A Distributed Denial of Service attack, better known as a DDoS attack, is when a massive flood of intentional traffic congests a website, application, or network. Due to the fact that this service is often coming from an entire network of devices, it’s particularly difficult to locate where the attack is coming from.
A DDoS attack shouldn’t be confused with a DOS attack, with the main difference between these two being their scale. While a DDoS attack uses many devices to launch traffic, a DOS (Denial of Service) attack only uses one source. Considering the single location, it’s considerably easier to locate and stop a DOS attack rather than a DDoS attack.
With experts predicting that there will be over 15.4 million DDoS attacks over the next few years, there’s never been a better time to learn about these cyber threats.
Why Do DDoS Attacks Occur?
DDoS attacks are malicious attempts at preventing users from reaching the target site. This could be to stop a particular business from making sales, or to simply prevent users from accessing a website.
A typical DDoS attack will either slow down or altogether disable a website for a period of time, resulting in substantial financial losses if enacted on a site that requires customers to pass through their store. If launched on an eCommerce store, this is a particularly malicious attack, effectively disabling the business’ ability to generate a profit.
Even when only slowed down, rather than entirely disabled, the extra bounce rate of the site causes many customers to click off the site and come back later. Considering that the average US consumer will only wait 3.4 – 3.9 seconds before clicking off a page, even slowing down a site can have disastrous consequences.
How Do DDoS Attacks Work?
A DDoS attack functions by sending a spike of traffic directly to a website, overloading its capacity and meaning that the server cannot respond efficiently. These fake traffic spikes are mostly generated by one hacker using a Botnet.
A Botnet is a network of compromised devices, be it mobile phones, computers, or laptops, that the hacker can control remotely and command to go to a specific site. With 100s or even 1000s of devices controlled within a single Botnet, a hacker can send an enormous amount of traffic to one network site with the click of a button.
Once an attacker has tested the limit of a network server they want to attack, they’ll then work out how much traffic they need to send over to that site to disable it. The more traffic that attempts to enter that site simultaneously will result in the website slowing down to accommodate for the spike.
As the server reaches total capacity and then goes beyond its limits, the website will completely shut down due to the extreme demand placed upon it by the hacker’s Botnet.
What Are the Signs of A DDoS Attack?
While there are several common DDoS attack types, they all have similar effects on the website. The main difference between the various DDoS attacks is the method they use to reach the website and the scale of the attack. Even with the smallest or least severe form of DDoS attacking, you’ll likely see the following signs:
- Running Slowly
- Unresponsive Pages
- Slow computer performance
Let’s break these down further.
As the traffic to your site increases, the strain on your hosting server will also increase. Due to this, the ping rate between your site and the server will begin to take longer and longer, meaning your site will run slower.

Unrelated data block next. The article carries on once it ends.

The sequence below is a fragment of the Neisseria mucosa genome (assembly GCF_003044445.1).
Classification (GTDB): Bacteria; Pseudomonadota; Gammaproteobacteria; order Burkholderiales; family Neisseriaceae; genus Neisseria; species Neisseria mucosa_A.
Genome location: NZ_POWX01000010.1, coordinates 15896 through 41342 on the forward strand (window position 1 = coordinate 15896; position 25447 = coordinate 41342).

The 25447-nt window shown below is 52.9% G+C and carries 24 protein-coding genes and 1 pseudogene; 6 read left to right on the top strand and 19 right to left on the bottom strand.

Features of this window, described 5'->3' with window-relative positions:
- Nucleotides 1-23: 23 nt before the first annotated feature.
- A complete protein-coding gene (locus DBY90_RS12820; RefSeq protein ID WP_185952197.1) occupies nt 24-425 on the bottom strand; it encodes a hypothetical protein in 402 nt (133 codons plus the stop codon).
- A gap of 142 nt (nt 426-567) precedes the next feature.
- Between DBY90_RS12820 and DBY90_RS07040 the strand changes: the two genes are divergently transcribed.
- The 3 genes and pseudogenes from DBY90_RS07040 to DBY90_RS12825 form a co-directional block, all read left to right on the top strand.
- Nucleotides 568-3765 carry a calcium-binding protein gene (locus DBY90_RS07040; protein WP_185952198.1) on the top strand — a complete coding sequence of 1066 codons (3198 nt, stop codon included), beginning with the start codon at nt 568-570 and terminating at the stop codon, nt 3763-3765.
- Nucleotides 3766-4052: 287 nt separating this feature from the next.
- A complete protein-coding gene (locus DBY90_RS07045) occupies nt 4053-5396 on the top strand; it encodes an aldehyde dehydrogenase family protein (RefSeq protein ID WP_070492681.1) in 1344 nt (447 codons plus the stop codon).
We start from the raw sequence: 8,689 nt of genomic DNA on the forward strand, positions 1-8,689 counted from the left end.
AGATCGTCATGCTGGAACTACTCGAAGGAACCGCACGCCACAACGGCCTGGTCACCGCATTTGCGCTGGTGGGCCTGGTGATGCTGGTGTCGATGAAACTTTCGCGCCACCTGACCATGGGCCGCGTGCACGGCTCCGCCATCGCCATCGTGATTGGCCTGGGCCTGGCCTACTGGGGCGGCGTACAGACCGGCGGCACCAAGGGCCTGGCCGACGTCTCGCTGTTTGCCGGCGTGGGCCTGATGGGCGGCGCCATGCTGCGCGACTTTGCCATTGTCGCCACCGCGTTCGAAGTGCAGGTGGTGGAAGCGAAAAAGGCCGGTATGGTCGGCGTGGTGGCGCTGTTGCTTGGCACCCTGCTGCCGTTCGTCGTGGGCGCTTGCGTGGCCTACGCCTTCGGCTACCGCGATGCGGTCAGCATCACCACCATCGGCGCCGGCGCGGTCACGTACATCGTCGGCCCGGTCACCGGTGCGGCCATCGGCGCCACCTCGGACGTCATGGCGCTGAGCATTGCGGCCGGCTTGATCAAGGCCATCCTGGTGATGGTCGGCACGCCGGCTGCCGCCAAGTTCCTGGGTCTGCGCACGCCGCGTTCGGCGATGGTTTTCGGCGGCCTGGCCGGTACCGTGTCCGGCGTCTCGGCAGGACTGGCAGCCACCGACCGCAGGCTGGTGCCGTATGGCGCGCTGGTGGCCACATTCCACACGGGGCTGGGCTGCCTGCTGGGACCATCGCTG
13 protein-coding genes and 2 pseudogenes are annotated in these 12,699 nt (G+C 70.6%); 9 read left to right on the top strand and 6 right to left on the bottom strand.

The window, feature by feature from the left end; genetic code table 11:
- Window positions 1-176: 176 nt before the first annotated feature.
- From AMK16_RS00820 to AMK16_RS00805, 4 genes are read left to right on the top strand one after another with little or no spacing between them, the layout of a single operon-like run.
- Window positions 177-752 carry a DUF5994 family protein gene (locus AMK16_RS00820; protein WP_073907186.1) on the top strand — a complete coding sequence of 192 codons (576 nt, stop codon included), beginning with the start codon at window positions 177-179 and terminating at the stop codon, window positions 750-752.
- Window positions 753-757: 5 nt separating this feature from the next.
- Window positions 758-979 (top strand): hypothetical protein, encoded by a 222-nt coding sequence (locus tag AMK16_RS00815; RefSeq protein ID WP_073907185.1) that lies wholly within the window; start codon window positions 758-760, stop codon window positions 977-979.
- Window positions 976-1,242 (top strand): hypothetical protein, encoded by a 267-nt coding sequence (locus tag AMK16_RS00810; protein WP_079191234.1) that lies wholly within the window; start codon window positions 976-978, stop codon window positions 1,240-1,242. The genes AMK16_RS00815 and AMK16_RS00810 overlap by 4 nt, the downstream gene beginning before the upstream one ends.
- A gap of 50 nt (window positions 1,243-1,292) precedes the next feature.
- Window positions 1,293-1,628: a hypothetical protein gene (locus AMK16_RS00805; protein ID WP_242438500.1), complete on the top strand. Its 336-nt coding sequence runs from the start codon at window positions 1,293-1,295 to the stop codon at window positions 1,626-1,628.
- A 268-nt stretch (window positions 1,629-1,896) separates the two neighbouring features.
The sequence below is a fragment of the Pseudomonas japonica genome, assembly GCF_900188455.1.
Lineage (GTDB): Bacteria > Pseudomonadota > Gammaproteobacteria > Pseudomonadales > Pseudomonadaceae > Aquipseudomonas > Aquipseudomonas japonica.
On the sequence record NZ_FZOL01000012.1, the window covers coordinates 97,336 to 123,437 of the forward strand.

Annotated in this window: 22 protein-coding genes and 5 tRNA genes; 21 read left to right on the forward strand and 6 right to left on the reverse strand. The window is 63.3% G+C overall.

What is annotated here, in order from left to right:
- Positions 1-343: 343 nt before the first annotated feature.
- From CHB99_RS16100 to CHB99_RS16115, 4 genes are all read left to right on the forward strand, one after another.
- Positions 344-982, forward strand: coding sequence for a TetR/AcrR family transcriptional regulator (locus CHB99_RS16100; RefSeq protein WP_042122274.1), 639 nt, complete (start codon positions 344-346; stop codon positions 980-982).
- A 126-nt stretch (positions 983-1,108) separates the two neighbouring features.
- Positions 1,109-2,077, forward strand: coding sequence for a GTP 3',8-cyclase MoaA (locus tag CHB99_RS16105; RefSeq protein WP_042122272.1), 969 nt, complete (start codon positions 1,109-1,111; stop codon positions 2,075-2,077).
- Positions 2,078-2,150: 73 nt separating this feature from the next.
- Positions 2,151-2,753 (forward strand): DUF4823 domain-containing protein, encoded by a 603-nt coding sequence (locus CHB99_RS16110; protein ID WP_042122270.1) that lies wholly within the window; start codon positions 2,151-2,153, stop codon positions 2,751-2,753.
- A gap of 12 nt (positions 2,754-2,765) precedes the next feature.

What once may have taken under a second to load may now take minutes at a time, the information being contested on its path.
As your site reaches its server capacity, pages will start to go offline. Starting with periphery or less visited pages, your site will begin to shut down and become completely unresponsive.
Eventually, this will extend to the homepage, with users being unable to access your site at all.
Slow Computer Performance
Suppose you, yourself, are the victim of a DDoS attack. In that case, your computer will likely slow down as its network becomes unresponsive and congested.
A DDoS attack on a personal network can lead to issues with connecting to the internet, staying online, and navigating through your computer’s pages.
What are the effects of a DDoS attack?
Alongside slowing down your site’s server, a DDoS attack can have long term impacts on your website. The three most common effects of DDoS attack are:
- Site Vulnerability – As all of your site’s security services will be focusing on getting your site back up and running, your website is much more vulnerable to backdoor entry and more general hacking.
- Financial Loss – Any moment that your business is offline is a moment in which you’re making potential financial losses. The more time your site is down for, the more money your business loses.
- SERP Ranking Impact – If search engines routinely index your site and notice that it is producing a 502 bad gateway error, they will start to rank you lower on their rankings systems, further impacting the success and longevity of your business.
Final Thoughts on DDoS Attacks
Considering that over the first 6-months of 2020, the internet saw a 151% increase in these attacks, cybersecurity breaches are becoming more common than ever before. No matter if you’ve never experienced an attack or are routinely suffering from them, it’s a great idea to know the signs.
Be sure to understand both the signs and effects of DDoS attacks so that you’ll be better prepared to deal with them. You’ll also be able to prepare your website to defend against these types of attacks as a precaution.
Have you ever experienced a DDoS attack? Let us know down in the comments below!